Multiplying the terms of f by 24, the product of 4 and 6, the denominators of the other two fractions, becomes 4; again, multiply the terms of & by 18, the product of 3 and 6, the denominators of the first and third fractions, & becomes 59; and lastly, multiplying the terms of by 12, the product of 3 and 4, the denominators of the first and second, a becomes 4; then instead of the fractions $, f and , we have the three equivalent fractions, 44, 43 and 44, which have 12 for a common denominator. From a careful examination of the above, the reason of the following rule will be manifest.

240 To reduce fractions of different denominators to equivalent fractions having a common denominator.

RULE.-Multiply all the denominators together for the common denominator, and each numerator by all the denominators except its own for the new numerators.

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common

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EXAMPLES 3. Reduce and to a 5. Change &, & and the to. common denominator.

fractions having a
2X4=8 new nu. for denominator.
3x3=9

을 Ans. 189, 279 and . 3x4=12 com. denom 6. Express and of a Then and

dollar in parts of a dollar of 4. Reduce , and to the same magnitude. a common denominator.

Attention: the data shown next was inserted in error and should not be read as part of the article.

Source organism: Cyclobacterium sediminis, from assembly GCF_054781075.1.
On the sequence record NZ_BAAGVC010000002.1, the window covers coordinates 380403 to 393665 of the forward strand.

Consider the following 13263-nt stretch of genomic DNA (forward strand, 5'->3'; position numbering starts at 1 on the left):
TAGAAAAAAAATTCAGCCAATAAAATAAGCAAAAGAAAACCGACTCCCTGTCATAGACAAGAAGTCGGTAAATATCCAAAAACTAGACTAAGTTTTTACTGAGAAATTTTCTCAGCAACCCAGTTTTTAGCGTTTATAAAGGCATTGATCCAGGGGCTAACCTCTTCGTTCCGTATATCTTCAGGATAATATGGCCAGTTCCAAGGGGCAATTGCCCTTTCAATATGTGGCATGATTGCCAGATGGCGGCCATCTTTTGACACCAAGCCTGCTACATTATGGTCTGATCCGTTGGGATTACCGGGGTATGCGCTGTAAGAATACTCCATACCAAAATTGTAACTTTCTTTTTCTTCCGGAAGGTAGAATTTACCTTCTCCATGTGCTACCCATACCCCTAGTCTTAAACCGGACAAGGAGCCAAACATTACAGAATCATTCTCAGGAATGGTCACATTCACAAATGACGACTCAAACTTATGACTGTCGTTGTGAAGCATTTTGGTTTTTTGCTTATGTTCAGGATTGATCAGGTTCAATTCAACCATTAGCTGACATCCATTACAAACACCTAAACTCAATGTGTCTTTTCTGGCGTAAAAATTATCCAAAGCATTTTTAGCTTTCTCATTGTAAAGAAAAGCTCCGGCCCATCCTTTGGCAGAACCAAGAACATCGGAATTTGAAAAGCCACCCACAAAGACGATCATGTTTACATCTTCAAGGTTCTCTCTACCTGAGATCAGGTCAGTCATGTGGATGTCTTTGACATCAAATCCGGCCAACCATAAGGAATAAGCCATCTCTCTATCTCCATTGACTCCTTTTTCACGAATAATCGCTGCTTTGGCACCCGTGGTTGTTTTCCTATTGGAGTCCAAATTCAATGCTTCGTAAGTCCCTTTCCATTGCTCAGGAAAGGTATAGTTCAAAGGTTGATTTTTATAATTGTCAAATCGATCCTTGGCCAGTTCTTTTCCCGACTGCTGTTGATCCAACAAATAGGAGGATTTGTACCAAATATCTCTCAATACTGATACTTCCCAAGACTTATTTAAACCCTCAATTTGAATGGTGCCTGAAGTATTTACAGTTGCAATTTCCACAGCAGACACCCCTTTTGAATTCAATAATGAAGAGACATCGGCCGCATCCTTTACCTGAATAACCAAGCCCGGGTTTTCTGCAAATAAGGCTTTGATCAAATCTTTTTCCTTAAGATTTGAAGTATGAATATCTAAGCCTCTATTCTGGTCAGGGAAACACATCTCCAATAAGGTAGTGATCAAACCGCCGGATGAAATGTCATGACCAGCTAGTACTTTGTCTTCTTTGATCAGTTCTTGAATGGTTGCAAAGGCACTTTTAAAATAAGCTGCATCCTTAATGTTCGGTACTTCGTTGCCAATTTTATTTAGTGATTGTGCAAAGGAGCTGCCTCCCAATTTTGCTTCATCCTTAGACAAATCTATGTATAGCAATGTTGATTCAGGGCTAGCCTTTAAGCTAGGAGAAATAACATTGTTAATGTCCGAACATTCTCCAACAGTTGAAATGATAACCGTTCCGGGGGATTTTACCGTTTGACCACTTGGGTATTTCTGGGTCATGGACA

Ans. 16 and 45. Ans. Ja, ik and

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1. Ans.

241.

TO REDUCE FRACTIONS TO THEIR LEAST COM

MON DENOMINATOR.

ANALYSIS.

1. Reduce }, 4, , and 11 to their least common denominator.

The common denominator found by the foregoing rule is a common multiple of the denominators of the given fractions, but not always the least common multiple, and consequently not always the least common denomi. nator. The least common multiple of the denominators, 3, 4, 8 and 12 is 24 (238), which may be divided into thirds Courths, eighths and twelfths ; for the new numerators we must therefore take such parts of 24 as are denoted by the given fractions; and this is done by dividing 24 by each of the denominators (438, 236, 2433, and 44=?), and multiplying the quotients by the respective numerators, (8X1, 6X3=18, 3Xő-15, and 2x1122), and the new numerators (8, 18, 15 and 22) written over 24, the common denominator, give it and for the new fractions, having the least possible common denominator. Hence,

242. To reduce fractions of different denominators to equivalent fractions having the least common denominators.

RULE.--Reduce the several fractions to their least terms (235). Find the least common multiple of all the denominators for a common denominator. Divide the common denominator by the denominators of the several fractions, and multiply the quotients by the respective numerators, and the products will be the new numerators required.